# Need help with expected value of probability distribution

• andresthor
In summary, the expected value of a probability distribution is something like $dt$, but I'm not sure how to solve for it.
andresthor

## Homework Statement

I'm trying to find the expected value of a probability distribution.

## Homework Equations

$$\int_{-\infty}^\infty xP(x,t) = \int_{-\infty}^\infty x \frac{1}{\sqrt{4\pi Dt}}e^{-\frac{(x-dt)^2}{4Dt}}dx$$

## The Attempt at a Solution

I expect the value to be something like $dt$ but then again I might be way off.
I've tried some different substitutions but have had no luck. One example of what I've been trying:

$$\frac{1}{\sqrt{4\pi Dt}}\int_{-\infty}^\infty x e^{-\frac{(x-dt)^2}{4Dt}}dx=\left/ u=x-dt\right/ = \frac{1}{\sqrt{4\pi Dt}}\int_{-\infty}^\infty (u+dt) e^{-\frac{u^2}{4Dt}}du = \frac{1}{\sqrt{4\pi Dt}}\left(\int_{-\infty}^\infty u e^{-\frac{u^2}{4Dt}}du + dt \int_{-\infty}^\infty e^{-\frac{u^2}{4Dt}}du\right)$$

But then I get nowhere.

For an integral of the form

$$\int xe^{-k(x-a)^2} dx$$

I would write it as

$$\int (x-a)e^{-k(x-a)^2} dx+ a\int e^{-k(x-a)^2} dx$$

and try the substitution u = (x-a)2 on the first one. Then you can use the fact that

$$\int_{-\infty}^\infty e^{-t^2}\, dt = \sqrt\pi$$

Ok. I gave it another shot but I don't seem to be able to come up with a reasonable solution.

$$\frac{1}{\sqrt{4\pi Dt}}\int_{-\infty}^\infty x e^{-\frac{(x-t)^2}{4Dt}} dx=\frac{1}{\sqrt{4\pi Dt}} \left( \int_{-\infty}^\infty (x-dt) e^{-\frac{(x-dt)^2}{4Dt}} dx - dt \int_{-\infty}^\infty e^{-\frac{(x-dt)^2}{4Dt}} dx \right) =/u=(x-dt)/ =$$
$$\frac{1}{\sqrt{4\pi Dt}} \int_{-\infty}^\infty (u) e^{-\frac{u^2}{4Dt}} dx - \frac{1}{\sqrt{4\pi Dt}} dt \int_{-\infty}^\infty e^{-\frac{(x-dt)^2}{4Dt}} dx$$

Now I'm pretty sure the right one becomes dt*1, but the other one has me a bit confused. Does the left one equal pi times the constant even though I have 4Dt in the denominator under u?
I'm just completely lost here.

Hint: The integrand of the left integral is an odd function of u. (And the dx should be du.)

andresthor said:
Ok. I gave it another shot but I don't seem to be able to come up with a reasonable solution.

$$\frac{1}{\sqrt{4\pi Dt}}\int_{-\infty}^\infty x e^{-\frac{(x-t)^2}{4Dt}} dx=\frac{1}{\sqrt{4\pi Dt}} \left( \int_{-\infty}^\infty (x-dt) e^{-\frac{(x-dt)^2}{4Dt}} dx - dt \int_{-\infty}^\infty e^{-\frac{(x-dt)^2}{4Dt}} dx \right) =/u=(x-dt)/ =$$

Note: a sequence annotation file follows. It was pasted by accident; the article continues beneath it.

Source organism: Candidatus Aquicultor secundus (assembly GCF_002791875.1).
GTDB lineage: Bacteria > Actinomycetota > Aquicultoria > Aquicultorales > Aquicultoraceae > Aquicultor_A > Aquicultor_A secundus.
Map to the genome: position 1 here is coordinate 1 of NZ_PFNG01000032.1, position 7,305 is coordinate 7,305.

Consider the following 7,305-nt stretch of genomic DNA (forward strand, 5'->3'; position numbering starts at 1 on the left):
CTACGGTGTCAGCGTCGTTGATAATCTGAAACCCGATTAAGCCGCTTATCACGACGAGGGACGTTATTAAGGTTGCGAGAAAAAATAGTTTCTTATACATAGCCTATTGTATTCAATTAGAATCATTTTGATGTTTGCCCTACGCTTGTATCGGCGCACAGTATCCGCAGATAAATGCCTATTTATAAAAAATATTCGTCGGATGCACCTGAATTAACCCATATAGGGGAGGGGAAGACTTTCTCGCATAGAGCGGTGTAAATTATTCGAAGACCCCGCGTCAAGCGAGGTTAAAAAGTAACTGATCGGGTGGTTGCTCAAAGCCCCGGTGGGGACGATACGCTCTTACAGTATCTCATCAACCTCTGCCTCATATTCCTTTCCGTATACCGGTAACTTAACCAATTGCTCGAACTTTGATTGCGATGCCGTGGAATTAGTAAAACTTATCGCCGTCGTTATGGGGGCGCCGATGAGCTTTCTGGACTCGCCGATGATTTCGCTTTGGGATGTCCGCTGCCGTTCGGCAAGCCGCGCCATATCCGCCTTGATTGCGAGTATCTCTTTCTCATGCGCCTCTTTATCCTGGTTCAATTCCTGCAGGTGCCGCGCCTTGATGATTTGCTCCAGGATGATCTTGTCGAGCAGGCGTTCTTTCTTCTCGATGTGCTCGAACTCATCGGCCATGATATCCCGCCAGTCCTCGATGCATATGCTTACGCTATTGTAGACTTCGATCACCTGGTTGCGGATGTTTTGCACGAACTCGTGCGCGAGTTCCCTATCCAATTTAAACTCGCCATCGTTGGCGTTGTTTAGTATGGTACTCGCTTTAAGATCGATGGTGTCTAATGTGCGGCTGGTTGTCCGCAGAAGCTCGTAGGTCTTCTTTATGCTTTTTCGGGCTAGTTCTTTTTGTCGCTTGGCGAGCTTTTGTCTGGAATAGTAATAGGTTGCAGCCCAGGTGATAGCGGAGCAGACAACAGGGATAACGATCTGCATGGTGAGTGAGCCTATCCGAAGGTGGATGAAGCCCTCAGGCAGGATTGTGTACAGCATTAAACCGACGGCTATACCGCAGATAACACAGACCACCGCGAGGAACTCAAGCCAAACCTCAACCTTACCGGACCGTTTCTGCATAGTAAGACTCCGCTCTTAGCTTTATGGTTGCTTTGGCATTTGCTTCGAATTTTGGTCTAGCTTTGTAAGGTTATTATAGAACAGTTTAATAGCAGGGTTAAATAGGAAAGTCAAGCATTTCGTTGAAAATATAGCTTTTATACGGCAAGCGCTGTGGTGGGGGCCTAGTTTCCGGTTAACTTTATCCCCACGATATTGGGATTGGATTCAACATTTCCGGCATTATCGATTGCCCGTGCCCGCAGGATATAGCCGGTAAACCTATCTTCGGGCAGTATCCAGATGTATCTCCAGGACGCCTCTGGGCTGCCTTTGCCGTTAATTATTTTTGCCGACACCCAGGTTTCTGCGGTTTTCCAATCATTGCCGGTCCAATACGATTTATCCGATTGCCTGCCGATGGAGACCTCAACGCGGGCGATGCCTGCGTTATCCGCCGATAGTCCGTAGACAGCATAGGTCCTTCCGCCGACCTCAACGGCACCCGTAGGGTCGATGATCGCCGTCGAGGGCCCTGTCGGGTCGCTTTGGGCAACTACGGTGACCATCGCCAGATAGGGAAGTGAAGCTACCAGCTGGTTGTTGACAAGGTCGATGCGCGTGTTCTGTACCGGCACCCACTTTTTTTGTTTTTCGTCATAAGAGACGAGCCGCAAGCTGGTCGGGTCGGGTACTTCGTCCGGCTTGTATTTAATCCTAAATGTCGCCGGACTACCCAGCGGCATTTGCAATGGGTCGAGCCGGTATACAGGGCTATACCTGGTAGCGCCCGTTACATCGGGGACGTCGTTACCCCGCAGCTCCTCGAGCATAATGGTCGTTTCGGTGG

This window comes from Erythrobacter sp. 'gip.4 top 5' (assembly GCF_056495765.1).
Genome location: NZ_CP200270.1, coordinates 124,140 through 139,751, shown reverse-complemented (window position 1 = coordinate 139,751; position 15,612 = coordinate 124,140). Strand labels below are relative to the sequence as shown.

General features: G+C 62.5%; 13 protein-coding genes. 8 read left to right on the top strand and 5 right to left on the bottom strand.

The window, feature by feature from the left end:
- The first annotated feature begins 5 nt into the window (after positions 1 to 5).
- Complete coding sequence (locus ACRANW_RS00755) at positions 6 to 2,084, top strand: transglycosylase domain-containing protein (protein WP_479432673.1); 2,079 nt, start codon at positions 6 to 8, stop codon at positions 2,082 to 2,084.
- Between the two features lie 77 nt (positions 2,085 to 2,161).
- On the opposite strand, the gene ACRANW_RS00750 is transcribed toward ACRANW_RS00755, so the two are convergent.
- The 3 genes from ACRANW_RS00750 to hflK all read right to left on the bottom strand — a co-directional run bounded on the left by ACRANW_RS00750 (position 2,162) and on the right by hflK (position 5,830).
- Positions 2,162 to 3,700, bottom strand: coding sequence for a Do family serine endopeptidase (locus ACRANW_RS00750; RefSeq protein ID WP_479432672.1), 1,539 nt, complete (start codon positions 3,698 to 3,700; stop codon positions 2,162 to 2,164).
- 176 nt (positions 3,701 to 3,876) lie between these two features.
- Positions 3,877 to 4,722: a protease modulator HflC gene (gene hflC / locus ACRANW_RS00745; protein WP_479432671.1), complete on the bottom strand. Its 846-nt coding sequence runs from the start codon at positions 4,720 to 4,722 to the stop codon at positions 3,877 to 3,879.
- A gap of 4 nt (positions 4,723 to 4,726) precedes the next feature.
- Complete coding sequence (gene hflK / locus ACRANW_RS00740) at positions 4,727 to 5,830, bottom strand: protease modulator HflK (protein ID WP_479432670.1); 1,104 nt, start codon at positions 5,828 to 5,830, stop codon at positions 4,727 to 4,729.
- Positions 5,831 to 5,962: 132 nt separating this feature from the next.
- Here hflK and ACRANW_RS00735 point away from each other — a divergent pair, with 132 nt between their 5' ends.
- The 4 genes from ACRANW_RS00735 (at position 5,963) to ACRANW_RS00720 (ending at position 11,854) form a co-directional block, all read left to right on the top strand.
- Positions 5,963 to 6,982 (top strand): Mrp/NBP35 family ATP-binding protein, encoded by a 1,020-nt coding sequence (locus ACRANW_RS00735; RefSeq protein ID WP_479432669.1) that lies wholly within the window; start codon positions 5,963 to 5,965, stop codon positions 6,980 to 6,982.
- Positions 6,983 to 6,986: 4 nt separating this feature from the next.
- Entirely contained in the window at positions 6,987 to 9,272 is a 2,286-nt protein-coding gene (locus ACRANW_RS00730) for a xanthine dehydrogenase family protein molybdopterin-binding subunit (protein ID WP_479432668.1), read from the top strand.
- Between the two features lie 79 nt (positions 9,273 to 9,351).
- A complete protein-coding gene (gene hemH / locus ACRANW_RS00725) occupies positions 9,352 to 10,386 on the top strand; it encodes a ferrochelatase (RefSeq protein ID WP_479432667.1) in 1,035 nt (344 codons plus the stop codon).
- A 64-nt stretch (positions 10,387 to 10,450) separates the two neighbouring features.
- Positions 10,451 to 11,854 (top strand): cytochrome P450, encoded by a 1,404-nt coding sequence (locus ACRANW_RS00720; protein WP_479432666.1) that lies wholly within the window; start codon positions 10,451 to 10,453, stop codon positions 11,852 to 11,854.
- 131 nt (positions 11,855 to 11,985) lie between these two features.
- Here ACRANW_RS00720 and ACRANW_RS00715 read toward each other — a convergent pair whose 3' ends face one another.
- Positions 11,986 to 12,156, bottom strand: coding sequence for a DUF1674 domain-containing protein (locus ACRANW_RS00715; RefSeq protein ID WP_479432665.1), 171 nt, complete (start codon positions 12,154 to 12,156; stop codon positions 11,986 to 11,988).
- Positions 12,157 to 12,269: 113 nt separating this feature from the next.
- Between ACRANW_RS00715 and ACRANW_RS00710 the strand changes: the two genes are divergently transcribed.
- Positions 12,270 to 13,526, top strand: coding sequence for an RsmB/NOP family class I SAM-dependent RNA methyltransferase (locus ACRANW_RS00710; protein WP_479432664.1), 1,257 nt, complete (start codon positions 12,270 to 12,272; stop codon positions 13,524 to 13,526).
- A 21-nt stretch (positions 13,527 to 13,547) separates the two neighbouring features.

$$\frac{1}{\sqrt{4\pi Dt}} \int_{-\infty}^\infty (u) e^{-\frac{u^2}{4Dt}} dx - \frac{1}{\sqrt{4\pi Dt}} dt \int_{-\infty}^\infty e^{-\frac{(x-dt)^2}{4Dt}} dx$$

Now I'm pretty sure the right one becomes dt*1, but the other one has me a bit confused. Does the left one equal pi times the constant even though I have 4Dt in the denominator under u?
I'm just completely lost here.

In the integral on the left (which should have du instead of dx) try the substitution:

$$v = \frac {u^2} {\sqrt{4Dt}}$$

Or you could observe the integrand is an odd function

Of course! It's an odd function!

Thanks for the help, really appreciated.

## What is expected value?

Expected value is a measure of the average outcome of a random variable. It is calculated by multiplying each possible outcome by its probability and adding all of the products together.

## How do you calculate expected value?

To calculate expected value, you multiply each possible outcome by its probability and add all of the products together. This can also be represented by the formula E(x) = Σx * P(x), where x represents the outcome and P(x) represents the probability of that outcome.

## Why is expected value important?

Expected value is important because it helps us make informed decisions and predict outcomes in situations with uncertainty. It can also be used to determine the fairness of a game or experiment.

## What is the difference between expected value and actual value?

Expected value is a predicted average outcome based on probabilities, while actual value is the real outcome that occurs. Expected value may not always match the actual value, as it is based on probabilities and not guaranteed outcomes.

## How does expected value relate to probability distributions?

Expected value is a measure of central tendency in a probability distribution. It represents the average outcome of a random variable and can be used to compare different probability distributions. It is also used to calculate other important measures such as variance and standard deviation.

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